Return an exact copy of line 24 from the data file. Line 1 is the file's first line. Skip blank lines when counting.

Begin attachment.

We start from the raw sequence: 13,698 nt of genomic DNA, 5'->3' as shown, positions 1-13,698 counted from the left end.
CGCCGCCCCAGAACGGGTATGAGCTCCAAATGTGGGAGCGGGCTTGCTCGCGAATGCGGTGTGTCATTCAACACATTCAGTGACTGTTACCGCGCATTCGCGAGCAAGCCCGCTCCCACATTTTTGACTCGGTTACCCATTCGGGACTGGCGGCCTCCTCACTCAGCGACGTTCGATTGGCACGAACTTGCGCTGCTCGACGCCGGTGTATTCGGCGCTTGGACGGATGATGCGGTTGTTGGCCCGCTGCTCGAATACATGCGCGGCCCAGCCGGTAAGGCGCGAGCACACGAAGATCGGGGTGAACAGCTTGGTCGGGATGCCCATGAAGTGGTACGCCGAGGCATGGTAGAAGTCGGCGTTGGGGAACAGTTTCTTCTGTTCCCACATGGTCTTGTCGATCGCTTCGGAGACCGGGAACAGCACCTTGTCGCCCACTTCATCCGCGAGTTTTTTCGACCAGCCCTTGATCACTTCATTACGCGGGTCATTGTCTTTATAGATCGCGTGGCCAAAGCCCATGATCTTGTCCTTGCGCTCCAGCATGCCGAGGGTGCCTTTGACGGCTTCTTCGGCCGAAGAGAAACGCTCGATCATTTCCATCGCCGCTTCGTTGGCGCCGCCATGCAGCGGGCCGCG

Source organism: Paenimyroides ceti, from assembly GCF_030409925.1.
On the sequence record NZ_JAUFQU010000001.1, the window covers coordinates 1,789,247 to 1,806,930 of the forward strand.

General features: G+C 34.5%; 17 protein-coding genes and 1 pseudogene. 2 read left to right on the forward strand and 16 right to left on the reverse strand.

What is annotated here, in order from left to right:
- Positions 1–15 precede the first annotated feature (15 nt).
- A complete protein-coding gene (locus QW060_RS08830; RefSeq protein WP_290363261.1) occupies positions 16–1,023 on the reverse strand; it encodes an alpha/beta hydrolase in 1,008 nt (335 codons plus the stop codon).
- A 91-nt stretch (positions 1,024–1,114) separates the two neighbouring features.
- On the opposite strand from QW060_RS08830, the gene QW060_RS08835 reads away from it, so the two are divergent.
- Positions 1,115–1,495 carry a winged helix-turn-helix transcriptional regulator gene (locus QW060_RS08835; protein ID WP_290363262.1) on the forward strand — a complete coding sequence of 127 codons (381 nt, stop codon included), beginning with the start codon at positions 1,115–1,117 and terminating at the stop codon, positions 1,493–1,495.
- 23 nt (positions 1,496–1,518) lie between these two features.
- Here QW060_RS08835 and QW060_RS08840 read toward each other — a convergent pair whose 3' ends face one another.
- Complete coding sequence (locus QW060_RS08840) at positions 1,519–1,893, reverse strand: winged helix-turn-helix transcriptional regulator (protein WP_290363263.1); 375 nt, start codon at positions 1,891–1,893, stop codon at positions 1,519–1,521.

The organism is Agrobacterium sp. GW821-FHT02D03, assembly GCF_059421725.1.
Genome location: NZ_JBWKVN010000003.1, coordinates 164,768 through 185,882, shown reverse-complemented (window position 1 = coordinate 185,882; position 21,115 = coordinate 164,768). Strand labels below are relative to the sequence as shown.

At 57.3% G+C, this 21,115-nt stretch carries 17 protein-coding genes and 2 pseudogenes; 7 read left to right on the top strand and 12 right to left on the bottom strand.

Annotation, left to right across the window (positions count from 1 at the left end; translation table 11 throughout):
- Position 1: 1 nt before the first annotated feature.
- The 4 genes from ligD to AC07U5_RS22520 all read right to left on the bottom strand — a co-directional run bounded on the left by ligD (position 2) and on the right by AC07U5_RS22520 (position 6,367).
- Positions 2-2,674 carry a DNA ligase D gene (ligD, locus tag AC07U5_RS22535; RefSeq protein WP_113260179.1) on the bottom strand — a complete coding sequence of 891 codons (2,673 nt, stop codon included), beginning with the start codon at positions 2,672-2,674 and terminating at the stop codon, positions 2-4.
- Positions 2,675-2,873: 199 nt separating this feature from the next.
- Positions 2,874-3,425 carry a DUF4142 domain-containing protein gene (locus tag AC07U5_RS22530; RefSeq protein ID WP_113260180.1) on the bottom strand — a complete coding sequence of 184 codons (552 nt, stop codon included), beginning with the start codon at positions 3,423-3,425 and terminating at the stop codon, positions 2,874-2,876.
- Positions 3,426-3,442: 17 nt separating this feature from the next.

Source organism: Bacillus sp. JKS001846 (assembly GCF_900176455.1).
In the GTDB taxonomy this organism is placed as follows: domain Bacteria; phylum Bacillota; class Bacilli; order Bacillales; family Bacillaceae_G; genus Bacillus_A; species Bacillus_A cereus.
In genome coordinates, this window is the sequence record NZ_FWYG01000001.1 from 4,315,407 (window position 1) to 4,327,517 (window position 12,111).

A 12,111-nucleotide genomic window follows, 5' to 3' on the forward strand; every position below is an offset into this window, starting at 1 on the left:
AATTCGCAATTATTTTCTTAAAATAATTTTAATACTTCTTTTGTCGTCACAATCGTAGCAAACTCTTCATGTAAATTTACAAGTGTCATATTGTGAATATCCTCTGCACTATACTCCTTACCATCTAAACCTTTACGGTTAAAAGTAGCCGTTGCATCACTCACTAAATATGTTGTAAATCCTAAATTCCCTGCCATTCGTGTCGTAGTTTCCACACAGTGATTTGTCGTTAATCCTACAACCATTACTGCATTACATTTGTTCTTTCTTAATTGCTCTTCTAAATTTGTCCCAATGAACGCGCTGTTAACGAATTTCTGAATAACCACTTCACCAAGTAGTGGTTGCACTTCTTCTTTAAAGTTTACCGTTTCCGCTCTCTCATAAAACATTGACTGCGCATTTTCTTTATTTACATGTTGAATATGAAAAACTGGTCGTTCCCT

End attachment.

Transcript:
- Positions 3,426-3,442: 17 nt separating this feature from the next.